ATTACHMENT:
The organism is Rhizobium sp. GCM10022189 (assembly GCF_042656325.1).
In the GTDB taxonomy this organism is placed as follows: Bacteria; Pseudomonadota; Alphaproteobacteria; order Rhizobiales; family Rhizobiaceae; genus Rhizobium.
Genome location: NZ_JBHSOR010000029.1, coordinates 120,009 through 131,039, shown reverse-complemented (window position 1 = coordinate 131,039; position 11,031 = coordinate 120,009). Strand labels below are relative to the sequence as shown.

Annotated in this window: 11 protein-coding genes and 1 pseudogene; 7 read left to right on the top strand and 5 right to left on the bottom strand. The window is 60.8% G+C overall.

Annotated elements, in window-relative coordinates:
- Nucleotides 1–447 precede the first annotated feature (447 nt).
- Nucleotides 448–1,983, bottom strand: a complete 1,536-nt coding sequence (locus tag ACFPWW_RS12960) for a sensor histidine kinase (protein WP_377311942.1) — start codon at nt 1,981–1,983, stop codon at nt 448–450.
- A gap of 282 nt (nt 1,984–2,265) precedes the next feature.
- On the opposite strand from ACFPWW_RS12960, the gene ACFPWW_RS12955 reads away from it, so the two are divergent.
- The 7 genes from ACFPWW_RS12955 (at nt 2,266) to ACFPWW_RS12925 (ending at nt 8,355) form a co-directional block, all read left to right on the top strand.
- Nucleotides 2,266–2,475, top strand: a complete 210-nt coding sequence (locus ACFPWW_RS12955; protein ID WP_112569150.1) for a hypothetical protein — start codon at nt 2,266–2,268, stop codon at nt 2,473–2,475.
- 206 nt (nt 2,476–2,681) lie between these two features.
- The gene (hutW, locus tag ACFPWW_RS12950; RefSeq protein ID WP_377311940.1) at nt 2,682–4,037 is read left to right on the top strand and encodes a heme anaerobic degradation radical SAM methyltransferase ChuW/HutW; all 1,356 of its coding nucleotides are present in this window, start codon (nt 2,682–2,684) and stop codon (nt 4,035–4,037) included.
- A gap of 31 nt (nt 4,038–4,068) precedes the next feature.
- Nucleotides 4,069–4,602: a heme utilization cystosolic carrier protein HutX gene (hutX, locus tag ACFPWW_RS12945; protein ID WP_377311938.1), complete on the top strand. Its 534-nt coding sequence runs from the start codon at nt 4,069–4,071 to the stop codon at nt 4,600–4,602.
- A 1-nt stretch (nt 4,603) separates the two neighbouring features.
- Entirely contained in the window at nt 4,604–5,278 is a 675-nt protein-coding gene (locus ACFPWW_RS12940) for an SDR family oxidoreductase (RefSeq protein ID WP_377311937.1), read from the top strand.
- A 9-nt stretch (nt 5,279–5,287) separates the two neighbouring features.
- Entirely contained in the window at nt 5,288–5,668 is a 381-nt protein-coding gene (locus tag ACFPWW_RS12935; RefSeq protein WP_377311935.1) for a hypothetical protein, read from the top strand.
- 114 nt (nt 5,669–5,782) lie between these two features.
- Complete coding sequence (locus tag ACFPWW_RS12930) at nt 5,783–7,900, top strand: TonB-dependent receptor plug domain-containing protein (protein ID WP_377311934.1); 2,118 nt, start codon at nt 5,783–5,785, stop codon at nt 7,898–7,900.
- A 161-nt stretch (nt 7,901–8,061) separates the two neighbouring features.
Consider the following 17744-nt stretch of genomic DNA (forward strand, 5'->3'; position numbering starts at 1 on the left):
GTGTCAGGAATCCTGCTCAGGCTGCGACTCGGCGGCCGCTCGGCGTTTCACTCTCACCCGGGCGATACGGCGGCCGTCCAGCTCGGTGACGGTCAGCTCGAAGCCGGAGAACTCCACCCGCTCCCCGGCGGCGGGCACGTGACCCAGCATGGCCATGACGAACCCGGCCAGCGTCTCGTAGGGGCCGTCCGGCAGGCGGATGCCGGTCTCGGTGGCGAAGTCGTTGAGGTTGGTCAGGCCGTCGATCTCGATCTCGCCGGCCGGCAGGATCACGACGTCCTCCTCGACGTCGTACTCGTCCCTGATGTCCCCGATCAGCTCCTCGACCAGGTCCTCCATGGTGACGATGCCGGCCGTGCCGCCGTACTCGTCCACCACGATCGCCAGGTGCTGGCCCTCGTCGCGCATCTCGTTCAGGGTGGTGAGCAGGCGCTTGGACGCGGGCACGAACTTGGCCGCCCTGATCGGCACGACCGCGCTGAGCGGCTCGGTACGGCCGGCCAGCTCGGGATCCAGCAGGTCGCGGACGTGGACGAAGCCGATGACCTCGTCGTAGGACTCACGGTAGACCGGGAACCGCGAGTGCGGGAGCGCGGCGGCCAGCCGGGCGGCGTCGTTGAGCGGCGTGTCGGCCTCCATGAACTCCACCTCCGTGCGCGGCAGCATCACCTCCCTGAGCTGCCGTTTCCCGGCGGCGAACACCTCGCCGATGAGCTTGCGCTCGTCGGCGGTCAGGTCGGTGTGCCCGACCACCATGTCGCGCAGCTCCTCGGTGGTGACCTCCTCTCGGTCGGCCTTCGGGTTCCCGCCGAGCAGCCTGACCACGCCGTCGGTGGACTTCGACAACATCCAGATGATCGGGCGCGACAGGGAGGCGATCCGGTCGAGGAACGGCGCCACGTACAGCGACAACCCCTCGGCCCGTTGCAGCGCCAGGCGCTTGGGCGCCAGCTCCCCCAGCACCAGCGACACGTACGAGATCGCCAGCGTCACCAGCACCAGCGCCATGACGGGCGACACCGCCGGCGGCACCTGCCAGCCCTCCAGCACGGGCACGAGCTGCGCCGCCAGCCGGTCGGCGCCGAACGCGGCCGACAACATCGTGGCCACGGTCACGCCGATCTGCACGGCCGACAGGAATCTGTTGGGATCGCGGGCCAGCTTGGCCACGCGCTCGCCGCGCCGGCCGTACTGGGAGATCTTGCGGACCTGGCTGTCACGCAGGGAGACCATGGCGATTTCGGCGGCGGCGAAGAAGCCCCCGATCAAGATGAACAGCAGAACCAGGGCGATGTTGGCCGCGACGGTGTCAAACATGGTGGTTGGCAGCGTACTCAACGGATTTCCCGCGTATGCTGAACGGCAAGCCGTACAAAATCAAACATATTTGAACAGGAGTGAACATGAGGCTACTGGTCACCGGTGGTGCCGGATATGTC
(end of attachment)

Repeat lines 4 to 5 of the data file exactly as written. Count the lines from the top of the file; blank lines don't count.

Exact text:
Annotated in this window: 11 protein-coding genes and 1 pseudogene; 7 read left to right on the top strand and 5 right to left on the bottom strand. The window is 60.8% G+C overall.

Annotated elements, in window-relative coordinates: